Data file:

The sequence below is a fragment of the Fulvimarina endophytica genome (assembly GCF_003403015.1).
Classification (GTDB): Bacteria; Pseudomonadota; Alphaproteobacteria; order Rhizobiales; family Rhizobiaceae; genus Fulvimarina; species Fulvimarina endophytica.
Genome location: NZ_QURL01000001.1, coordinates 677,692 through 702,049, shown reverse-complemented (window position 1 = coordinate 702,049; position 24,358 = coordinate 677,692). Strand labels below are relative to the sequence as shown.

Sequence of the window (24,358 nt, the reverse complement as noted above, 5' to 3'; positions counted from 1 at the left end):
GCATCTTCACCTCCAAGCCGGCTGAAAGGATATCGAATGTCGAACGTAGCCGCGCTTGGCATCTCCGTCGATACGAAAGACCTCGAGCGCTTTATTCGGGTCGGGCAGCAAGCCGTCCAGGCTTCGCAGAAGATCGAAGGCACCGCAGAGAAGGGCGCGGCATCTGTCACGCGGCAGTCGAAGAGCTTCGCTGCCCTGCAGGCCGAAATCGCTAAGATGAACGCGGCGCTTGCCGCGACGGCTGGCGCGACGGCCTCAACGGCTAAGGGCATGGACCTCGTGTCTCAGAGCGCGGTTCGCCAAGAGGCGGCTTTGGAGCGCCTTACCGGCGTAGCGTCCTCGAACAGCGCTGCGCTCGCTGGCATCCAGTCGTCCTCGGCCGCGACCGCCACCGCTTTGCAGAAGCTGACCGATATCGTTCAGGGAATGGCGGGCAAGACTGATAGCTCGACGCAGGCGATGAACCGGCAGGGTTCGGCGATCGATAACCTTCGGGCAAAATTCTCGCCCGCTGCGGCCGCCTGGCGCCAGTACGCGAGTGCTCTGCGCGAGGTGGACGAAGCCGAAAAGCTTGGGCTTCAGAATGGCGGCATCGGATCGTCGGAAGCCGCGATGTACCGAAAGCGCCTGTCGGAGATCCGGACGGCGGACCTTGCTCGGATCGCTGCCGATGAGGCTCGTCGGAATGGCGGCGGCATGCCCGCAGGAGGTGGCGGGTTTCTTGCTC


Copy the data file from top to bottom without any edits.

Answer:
The sequence below is a fragment of the Fulvimarina endophytica genome (assembly GCF_003403015.1).
Classification (GTDB): Bacteria; Pseudomonadota; Alphaproteobacteria; order Rhizobiales; family Rhizobiaceae; genus Fulvimarina; species Fulvimarina endophytica.
Genome location: NZ_QURL01000001.1, coordinates 677,692 through 702,049, shown reverse-complemented (window position 1 = coordinate 702,049; position 24,358 = coordinate 677,692). Strand labels below are relative to the sequence as shown.

Sequence of the window (24,358 nt, the reverse complement as noted above, 5' to 3'; positions counted from 1 at the left end):
GCATCTTCACCTCCAAGCCGGCTGAAAGGATATCGAATGTCGAACGTAGCCGCGCTTGGCATCTCCGTCGATACGAAAGACCTCGAGCGCTTTATTCGGGTCGGGCAGCAAGCCGTCCAGGCTTCGCAGAAGATCGAAGGCACCGCAGAGAAGGGCGCGGCATCTGTCACGCGGCAGTCGAAGAGCTTCGCTGCCCTGCAGGCCGAAATCGCTAAGATGAACGCGGCGCTTGCCGCGACGGCTGGCGCGACGGCCTCAACGGCTAAGGGCATGGACCTCGTGTCTCAGAGCGCGGTTCGCCAAGAGGCGGCTTTGGAGCGCCTTACCGGCGTAGCGTCCTCGAACAGCGCTGCGCTCGCTGGCATCCAGTCGTCCTCGGCCGCGACCGCCACCGCTTTGCAGAAGCTGACCGATATCGTTCAGGGAATGGCGGGCAAGACTGATAGCTCGACGCAGGCGATGAACCGGCAGGGTTCGGCGATCGATAACCTTCGGGCAAAATTCTCGCCCGCTGCGGCCGCCTGGCGCCAGTACGCGAGTGCTCTGCGCGAGGTGGACGAAGCCGAAAAGCTTGGGCTTCAGAATGGCGGCATCGGATCGTCGGAAGCCGCGATGTACCGAAAGCGCCTGTCGGAGATCCGGACGGCGGACCTTGCTCGGATCGCTGCCGATGAGGCTCGTCGGAATGGCGGCGGCATGCCCGCAGGAGGTGGCGGGTTTCTTGCTC